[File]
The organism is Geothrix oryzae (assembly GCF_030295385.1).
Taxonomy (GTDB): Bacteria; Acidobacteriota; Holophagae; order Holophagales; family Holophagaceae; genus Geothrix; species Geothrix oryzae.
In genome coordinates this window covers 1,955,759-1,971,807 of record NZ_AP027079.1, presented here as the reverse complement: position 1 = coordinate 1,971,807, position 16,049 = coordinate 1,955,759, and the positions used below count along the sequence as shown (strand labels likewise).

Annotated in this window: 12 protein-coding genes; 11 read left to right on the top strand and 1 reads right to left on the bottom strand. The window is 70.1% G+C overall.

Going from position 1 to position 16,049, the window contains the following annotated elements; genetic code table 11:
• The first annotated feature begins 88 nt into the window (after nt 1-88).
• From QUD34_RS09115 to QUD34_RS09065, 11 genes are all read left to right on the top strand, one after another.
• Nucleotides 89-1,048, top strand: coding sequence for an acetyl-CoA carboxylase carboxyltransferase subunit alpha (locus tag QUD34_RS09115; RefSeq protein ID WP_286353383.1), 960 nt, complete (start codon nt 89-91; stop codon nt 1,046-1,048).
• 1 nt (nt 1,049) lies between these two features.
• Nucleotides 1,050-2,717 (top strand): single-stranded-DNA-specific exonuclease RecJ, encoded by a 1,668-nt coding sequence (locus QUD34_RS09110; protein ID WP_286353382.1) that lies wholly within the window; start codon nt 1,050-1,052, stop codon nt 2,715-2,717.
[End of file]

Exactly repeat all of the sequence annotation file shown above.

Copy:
The organism is Geothrix oryzae (assembly GCF_030295385.1).
Taxonomy (GTDB): Bacteria; Acidobacteriota; Holophagae; order Holophagales; family Holophagaceae; genus Geothrix; species Geothrix oryzae.
In genome coordinates this window covers 1,955,759-1,971,807 of record NZ_AP027079.1, presented here as the reverse complement: position 1 = coordinate 1,971,807, position 16,049 = coordinate 1,955,759, and the positions used below count along the sequence as shown (strand labels likewise).

Annotated in this window: 12 protein-coding genes; 11 read left to right on the top strand and 1 reads right to left on the bottom strand. The window is 70.1% G+C overall.

Going from position 1 to position 16,049, the window contains the following annotated elements; genetic code table 11:
• The first annotated feature begins 88 nt into the window (after nt 1-88).
• From QUD34_RS09115 to QUD34_RS09065, 11 genes are all read left to right on the top strand, one after another.
• Nucleotides 89-1,048, top strand: coding sequence for an acetyl-CoA carboxylase carboxyltransferase subunit alpha (locus tag QUD34_RS09115; RefSeq protein ID WP_286353383.1), 960 nt, complete (start codon nt 89-91; stop codon nt 1,046-1,048).
• 1 nt (nt 1,049) lies between these two features.
• Nucleotides 1,050-2,717 (top strand): single-stranded-DNA-specific exonuclease RecJ, encoded by a 1,668-nt coding sequence (locus QUD34_RS09110; protein ID WP_286353382.1) that lies wholly within the window; start codon nt 1,050-1,052, stop codon nt 2,715-2,717.